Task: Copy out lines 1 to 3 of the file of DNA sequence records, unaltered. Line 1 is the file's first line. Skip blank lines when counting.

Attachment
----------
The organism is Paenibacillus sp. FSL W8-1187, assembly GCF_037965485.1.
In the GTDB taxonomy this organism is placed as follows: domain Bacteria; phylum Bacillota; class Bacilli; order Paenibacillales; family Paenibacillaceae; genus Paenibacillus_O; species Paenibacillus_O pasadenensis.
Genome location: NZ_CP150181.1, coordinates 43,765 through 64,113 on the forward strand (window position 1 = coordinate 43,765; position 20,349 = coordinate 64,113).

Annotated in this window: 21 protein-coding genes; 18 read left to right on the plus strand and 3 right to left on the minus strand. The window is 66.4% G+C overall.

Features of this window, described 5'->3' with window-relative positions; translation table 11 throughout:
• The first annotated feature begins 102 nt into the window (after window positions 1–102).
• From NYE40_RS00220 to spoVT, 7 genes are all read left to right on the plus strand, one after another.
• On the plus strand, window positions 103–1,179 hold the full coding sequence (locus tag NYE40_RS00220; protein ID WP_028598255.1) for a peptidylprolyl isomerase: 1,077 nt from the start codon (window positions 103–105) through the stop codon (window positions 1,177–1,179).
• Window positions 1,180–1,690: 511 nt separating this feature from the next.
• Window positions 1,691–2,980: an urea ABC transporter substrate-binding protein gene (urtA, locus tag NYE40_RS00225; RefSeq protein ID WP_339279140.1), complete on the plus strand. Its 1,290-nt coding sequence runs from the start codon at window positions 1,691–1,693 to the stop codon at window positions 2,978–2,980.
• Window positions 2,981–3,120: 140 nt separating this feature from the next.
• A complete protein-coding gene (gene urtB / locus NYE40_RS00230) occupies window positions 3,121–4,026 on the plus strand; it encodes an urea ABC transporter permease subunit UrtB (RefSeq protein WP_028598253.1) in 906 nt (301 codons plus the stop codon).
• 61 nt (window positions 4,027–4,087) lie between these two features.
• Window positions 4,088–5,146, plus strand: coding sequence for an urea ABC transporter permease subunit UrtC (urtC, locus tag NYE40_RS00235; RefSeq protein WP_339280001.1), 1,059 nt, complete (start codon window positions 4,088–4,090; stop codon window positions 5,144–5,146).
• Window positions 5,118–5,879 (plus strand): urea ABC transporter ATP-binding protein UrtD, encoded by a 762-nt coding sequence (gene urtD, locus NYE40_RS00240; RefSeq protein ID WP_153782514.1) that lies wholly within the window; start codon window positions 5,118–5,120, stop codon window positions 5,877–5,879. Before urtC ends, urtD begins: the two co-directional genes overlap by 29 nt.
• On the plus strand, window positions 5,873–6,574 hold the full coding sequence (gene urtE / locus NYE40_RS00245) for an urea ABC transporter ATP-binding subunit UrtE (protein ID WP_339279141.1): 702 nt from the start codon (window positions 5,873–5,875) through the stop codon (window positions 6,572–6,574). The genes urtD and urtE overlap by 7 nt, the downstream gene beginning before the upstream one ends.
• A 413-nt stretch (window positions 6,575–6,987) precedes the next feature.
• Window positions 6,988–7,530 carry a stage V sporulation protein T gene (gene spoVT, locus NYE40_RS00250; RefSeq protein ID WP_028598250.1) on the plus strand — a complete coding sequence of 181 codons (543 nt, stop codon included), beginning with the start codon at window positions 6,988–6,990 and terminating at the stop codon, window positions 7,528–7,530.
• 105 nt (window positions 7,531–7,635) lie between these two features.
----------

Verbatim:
The organism is Paenibacillus sp. FSL W8-1187, assembly GCF_037965485.1.
In the GTDB taxonomy this organism is placed as follows: domain Bacteria; phylum Bacillota; class Bacilli; order Paenibacillales; family Paenibacillaceae; genus Paenibacillus_O; species Paenibacillus_O pasadenensis.
Genome location: NZ_CP150181.1, coordinates 43,765 through 64,113 on the forward strand (window position 1 = coordinate 43,765; position 20,349 = coordinate 64,113).